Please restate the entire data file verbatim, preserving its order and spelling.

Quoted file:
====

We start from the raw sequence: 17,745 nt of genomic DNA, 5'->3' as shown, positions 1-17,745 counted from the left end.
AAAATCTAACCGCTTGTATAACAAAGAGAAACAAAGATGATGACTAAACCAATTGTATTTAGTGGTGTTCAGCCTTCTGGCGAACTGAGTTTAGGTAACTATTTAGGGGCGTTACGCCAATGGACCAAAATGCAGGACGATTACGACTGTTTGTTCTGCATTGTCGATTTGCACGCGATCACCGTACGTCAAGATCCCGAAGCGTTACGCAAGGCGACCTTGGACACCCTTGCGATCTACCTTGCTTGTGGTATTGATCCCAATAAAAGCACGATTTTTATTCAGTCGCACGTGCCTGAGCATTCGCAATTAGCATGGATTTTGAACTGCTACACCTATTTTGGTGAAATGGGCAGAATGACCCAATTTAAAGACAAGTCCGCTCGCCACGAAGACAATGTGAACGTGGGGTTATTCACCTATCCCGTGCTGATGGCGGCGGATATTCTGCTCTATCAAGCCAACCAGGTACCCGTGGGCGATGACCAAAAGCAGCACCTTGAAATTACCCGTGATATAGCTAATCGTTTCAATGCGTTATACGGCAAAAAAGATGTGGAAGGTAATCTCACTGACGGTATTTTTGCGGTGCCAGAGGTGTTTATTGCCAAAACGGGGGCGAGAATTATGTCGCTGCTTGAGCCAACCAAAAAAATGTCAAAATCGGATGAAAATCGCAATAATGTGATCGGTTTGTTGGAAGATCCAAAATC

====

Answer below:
We start from the raw sequence: 17,745 nt of genomic DNA, 5'->3' as shown, positions 1-17,745 counted from the left end.
AAAATCTAACCGCTTGTATAACAAAGAGAAACAAAGATGATGACTAAACCAATTGTATTTAGTGGTGTTCAGCCTTCTGGCGAACTGAGTTTAGGTAACTATTTAGGGGCGTTACGCCAATGGACCAAAATGCAGGACGATTACGACTGTTTGTTCTGCATTGTCGATTTGCACGCGATCACCGTACGTCAAGATCCCGAAGCGTTACGCAAGGCGACCTTGGACACCCTTGCGATCTACCTTGCTTGTGGTATTGATCCCAATAAAAGCACGATTTTTATTCAGTCGCACGTGCCTGAGCATTCGCAATTAGCATGGATTTTGAACTGCTACACCTATTTTGGTGAAATGGGCAGAATGACCCAATTTAAAGACAAGTCCGCTCGCCACGAAGACAATGTGAACGTGGGGTTATTCACCTATCCCGTGCTGATGGCGGCGGATATTCTGCTCTATCAAGCCAACCAGGTACCCGTGGGCGATGACCAAAAGCAGCACCTTGAAATTACCCGTGATATAGCTAATCGTTTCAATGCGTTATACGGCAAAAAAGATGTGGAAGGTAATCTCACTGACGGTATTTTTGCGGTGCCAGAGGTGTTTATTGCCAAAACGGGGGCGAGAATTATGTCGCTGCTTGAGCCAACCAAAAAAATGTCAAAATCGGATGAAAATCGCAATAATGTGATCGGTTTGTTGGAAGATCCAAAATC